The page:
Start the decade off right Our critics name their favorite Russian movies, music, and TV of the 2010s
Our team of cultural critics has already named their favorite Russian TV, music, and movies of 2019. Now, they’ve turned their eyes and ears to the rest of the decade and summed up the result in ultra-short reviews.
The Thaw (Оттепель)
This series was enough to make us believe Russia could someday get its own Mad Men—and that Yevgeny Tsyganov is our very own Jon Hamm, and Valery Todorovsky is essentially a local Matthew Weiner. This is also the only series on a federal TV channel that features a gay character who anchors a real drama (and not a comedy).
Call DiCaprio! (Звоните ДиКаприо!)
The show that reassured us that even among global streaming platforms, Russia isn’t about to get lost in the shuffle. Only locals, and especially Zhora Khyzhovnikov, could possibly convey the lives of big Russian cities with such precision.
2011, dir. Andrey Zvyagintsev, Russia
In this film, the world’s best-known young Russian director takes a sharp turn from timeless, almost placeless parables to deceptive realism in our contemporary era. A family thriller about class inequity, housing dilemmas, and murder, this is an inverted metaphor for Russia in the Putin era.
2011, dir. Alexander Sokurov, Russia and Germany
A monumental, unexpected finale to a tetralogy about humanity and power. This unique take on the legend of Faust and Mephistopheles places at its center a temptation for power that makes even the devil himself a mere shadow of the fabled idealist scholar. A shockingly beautiful film.
2012, dir. Kira Muratova, Ukraine
A final goodbye from the wisest director in the post-Soviet space. A man and a woman meet one another again and again, the same scene repeated with different actors. Is this a set of test screenings or a Nietzschean myth? A melancholy comedy about the repetitiveness of existence and the magic of art.
Hard to Be a God
2013, dir. Alexey German, Sr., Russia
The greatest and most experimental of a great Russian director’s work. After a string of hyperrealist historical frescoes about the Stalinist era, he decided to shoot a medieval fantasy based on the eponymous novel by the Strugatsky brothers. The plot centers on the dramatic fall of an idealist determined to change the world for the better.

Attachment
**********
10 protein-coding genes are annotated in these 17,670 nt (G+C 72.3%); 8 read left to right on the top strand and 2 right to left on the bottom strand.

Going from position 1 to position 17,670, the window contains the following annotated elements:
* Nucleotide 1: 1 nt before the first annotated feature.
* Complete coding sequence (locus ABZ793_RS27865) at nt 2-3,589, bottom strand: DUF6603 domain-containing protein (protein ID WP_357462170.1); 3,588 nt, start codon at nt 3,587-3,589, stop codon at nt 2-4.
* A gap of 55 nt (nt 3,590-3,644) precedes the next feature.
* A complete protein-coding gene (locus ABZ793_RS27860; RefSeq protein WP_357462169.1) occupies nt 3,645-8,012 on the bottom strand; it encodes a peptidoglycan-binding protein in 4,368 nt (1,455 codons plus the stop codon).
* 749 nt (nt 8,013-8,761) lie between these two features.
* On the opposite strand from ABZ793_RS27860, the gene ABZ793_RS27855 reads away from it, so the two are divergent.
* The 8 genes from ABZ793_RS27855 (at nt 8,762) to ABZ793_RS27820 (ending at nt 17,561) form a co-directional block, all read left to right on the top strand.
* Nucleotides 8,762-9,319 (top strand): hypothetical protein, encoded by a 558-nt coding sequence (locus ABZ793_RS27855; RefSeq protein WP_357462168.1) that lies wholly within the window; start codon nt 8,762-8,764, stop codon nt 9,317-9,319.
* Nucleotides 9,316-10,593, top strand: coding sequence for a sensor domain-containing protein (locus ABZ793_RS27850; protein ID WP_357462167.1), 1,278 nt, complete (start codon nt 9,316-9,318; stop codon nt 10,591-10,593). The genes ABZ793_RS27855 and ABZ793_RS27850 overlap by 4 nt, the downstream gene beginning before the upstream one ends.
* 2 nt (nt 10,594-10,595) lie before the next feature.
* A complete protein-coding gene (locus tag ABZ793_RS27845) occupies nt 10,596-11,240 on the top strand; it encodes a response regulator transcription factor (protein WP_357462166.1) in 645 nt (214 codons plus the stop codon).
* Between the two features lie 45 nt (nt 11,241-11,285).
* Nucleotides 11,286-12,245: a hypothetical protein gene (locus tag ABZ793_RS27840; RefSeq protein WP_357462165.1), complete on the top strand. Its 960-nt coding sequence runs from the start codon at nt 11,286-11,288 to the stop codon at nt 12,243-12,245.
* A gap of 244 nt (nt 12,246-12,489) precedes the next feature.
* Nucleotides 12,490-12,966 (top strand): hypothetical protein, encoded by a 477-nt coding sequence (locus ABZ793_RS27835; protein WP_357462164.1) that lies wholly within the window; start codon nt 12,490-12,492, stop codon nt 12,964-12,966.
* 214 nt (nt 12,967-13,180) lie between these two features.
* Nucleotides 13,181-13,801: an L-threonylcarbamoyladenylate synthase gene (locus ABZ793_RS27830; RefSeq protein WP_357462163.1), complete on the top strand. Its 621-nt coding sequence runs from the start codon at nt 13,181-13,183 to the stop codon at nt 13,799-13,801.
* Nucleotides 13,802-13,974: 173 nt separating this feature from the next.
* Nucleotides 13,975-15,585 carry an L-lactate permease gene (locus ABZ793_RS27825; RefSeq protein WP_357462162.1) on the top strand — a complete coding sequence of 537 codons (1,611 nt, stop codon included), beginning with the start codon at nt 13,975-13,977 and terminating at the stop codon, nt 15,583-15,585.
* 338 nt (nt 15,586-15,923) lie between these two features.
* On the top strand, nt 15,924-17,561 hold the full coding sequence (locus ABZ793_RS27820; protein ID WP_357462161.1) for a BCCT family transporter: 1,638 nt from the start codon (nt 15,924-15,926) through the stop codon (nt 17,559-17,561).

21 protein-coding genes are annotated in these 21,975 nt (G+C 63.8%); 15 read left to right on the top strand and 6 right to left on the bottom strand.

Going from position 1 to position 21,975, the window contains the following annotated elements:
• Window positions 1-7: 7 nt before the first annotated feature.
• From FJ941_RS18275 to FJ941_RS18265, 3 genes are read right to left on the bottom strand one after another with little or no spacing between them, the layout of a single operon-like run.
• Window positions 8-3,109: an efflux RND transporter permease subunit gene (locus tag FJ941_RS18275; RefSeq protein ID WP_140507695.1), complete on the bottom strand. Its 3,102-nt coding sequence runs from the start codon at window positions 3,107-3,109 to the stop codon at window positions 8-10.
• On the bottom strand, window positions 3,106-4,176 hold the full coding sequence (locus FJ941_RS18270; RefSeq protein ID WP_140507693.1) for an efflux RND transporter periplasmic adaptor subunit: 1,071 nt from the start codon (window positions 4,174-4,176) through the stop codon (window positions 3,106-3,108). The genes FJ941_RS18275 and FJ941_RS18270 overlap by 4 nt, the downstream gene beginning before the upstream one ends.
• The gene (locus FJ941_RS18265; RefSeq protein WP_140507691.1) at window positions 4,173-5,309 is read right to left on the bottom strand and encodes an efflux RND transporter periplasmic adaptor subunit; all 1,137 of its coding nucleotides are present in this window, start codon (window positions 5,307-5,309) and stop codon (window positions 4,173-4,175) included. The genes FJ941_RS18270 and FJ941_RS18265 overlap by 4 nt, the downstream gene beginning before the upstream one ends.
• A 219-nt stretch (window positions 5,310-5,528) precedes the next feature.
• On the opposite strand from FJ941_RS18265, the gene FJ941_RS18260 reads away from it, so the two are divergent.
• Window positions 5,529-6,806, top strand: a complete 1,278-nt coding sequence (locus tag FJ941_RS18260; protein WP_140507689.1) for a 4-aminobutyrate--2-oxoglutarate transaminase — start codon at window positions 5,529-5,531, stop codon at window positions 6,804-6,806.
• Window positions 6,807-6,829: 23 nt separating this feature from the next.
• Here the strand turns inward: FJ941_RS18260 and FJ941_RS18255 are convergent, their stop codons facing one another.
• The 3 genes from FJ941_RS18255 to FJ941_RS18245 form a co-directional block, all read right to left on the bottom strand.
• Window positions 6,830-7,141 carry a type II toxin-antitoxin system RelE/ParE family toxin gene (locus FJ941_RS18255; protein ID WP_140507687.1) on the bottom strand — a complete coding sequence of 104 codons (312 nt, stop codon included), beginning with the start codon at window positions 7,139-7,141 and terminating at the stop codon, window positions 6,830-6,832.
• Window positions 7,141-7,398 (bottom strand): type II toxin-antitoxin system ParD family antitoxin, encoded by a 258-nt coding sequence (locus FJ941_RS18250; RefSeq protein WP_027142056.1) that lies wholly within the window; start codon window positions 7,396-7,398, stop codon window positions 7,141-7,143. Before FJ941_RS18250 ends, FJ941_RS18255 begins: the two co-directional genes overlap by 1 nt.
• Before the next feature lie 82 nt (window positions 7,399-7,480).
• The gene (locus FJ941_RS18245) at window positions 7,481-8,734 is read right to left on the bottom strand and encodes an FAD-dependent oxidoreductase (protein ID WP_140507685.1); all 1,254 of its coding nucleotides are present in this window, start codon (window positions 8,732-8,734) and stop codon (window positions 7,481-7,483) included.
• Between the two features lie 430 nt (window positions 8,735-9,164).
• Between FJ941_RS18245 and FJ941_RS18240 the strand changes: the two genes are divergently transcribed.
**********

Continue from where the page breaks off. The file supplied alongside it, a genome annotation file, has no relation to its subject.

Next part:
The Final Album (Последний альбом)
2010, Noize MC
You’d be hard-pressed to find someone more socially active and sensitive to injustice than Ivan Alexeyev. He rolled into the 2010s by refusing to let an oil magnate get away with vehicular manslaughter and rolled out of them with a philosophical, oppositionist homage to Yegor Letov’s “Vsyo Kak U Lyudey,” (“Just Like Everybody’s Got”).
2012, Ivan Dorn
For the past 10 years, Dorn has transformed from a member of the eccentric duo A Couple Normal People to the king of Ukrainian pop. In other words, he has used his superb talent to follow the singular rule for life that he himself dictated: “Don’t be shy.”
I Don’t Think Anyone’s Made Up a Word for That (Я думаю, для этого не придумали слово)
2014, The Largest Prime Number (Самое большое простое число)
Any of this band’s albums could have ended up on this list, and we mean that in a good way. All of them were created for the same purpose: Giving people cause to laugh and be happy. Nonetheless, this is the record that truly became a popular favorite.
Hardly anyone has influenced Russian rap as much as Miron Fyodorov. He’s the one who turned the game on its head and elevated rap battles to cult status, and it’s his Gogorod that became, far and away, the best-known Russian-language conceptual album of the decade.
The Exhibit (Экспонат)
Regardless of how much we pine for the good old Leningrad of the aughts, it’s impossible not to acknowledge the phenomenal success Shnur’s band has had since they stopped releasing albums and started putting out video singles. No other Russian artist has yet managed to fill a stadium with 65,000 people.
(Imaginary) People’s Favorite Songs (Любимые песни (воображаемых) людей)
Dmitry Kuznetsov hasn’t just given Russian rap a new language and a new poetic style; he’s also become an important symbol of the cultural protest movement. It feels as though his concerts were canceled by way of implicit censorship more than anybody else’s, a trend the rapper’s colleagues soon united to combat.
Coloring for Adults (Раскраски для взрослых)
The best Russian album of the social media era. The young Liza Gyrdymova of Yekaterinburg and her talented producer and arranger Vitya Isayev managed to put together every possible pop cliché and gem of slang so artfully that the end result was much like the Platonic ideal of a blog post, something you want to like and share forever.
Translated by Hilah Kohen